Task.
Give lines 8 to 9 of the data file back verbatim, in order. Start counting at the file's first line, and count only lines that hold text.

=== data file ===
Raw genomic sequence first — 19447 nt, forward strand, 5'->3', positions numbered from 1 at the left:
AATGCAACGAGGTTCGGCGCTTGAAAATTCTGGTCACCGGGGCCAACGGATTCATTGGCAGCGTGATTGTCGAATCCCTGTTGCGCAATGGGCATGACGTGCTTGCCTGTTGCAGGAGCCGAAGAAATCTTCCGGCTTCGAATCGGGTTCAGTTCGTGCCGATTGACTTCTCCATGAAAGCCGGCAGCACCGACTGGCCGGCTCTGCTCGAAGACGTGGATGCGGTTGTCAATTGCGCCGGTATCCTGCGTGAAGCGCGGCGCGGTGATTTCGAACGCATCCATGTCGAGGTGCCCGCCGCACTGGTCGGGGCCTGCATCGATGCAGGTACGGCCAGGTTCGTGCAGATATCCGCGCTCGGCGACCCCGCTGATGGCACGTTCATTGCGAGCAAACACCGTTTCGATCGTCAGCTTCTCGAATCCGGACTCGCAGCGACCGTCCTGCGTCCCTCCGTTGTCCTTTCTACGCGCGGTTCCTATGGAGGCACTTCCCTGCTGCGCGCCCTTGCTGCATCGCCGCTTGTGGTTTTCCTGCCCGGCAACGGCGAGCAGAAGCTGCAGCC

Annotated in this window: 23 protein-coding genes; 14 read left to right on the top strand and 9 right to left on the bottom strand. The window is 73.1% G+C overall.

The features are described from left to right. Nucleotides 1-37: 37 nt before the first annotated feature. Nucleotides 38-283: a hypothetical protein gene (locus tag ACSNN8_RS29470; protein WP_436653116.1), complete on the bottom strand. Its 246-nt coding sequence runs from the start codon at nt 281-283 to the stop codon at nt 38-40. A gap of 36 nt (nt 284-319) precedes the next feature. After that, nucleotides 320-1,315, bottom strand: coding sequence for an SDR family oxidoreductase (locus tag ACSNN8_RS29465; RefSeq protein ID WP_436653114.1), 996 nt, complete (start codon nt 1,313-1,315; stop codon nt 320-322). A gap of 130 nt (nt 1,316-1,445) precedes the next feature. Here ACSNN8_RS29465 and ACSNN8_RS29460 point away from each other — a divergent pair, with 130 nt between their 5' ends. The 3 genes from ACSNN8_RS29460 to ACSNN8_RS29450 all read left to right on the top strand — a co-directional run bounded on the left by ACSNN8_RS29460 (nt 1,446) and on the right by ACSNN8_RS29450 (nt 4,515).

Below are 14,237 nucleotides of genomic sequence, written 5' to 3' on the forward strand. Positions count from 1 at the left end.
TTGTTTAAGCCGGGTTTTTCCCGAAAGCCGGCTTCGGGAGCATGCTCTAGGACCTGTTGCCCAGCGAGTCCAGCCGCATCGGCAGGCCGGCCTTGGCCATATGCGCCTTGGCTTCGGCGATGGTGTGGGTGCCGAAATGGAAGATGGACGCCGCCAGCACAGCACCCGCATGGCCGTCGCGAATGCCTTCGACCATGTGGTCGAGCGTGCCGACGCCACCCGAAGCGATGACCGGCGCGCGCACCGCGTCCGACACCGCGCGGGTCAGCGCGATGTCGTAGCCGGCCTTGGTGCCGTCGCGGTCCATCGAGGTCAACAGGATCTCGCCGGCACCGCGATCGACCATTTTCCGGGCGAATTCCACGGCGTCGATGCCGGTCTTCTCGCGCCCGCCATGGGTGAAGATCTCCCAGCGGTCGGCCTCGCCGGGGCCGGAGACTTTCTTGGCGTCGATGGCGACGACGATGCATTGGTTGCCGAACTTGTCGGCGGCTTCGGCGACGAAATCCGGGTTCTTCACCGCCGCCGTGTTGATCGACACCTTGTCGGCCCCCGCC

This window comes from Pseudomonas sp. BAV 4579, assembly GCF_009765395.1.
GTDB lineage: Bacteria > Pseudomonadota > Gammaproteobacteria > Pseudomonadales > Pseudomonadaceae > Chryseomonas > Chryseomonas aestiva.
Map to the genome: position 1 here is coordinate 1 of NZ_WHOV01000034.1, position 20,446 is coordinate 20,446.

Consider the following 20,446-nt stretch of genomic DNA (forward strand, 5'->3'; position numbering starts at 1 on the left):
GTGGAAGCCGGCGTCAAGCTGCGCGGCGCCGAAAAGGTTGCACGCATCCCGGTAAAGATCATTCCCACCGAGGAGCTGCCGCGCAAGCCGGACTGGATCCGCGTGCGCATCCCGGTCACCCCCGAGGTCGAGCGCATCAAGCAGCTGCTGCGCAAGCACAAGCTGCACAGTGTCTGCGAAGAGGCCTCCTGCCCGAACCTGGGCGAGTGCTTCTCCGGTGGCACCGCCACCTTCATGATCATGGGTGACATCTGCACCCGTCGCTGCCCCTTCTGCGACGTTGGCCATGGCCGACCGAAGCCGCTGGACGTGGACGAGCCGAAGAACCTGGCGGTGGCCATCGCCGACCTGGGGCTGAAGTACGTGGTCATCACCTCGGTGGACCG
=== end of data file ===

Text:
GTDB lineage: Bacteria > Pseudomonadota > Gammaproteobacteria > Pseudomonadales > Pseudomonadaceae > Chryseomonas > Chryseomonas aestiva.
Map to the genome: position 1 here is coordinate 1 of NZ_WHOV01000034.1, position 20,446 is coordinate 20,446.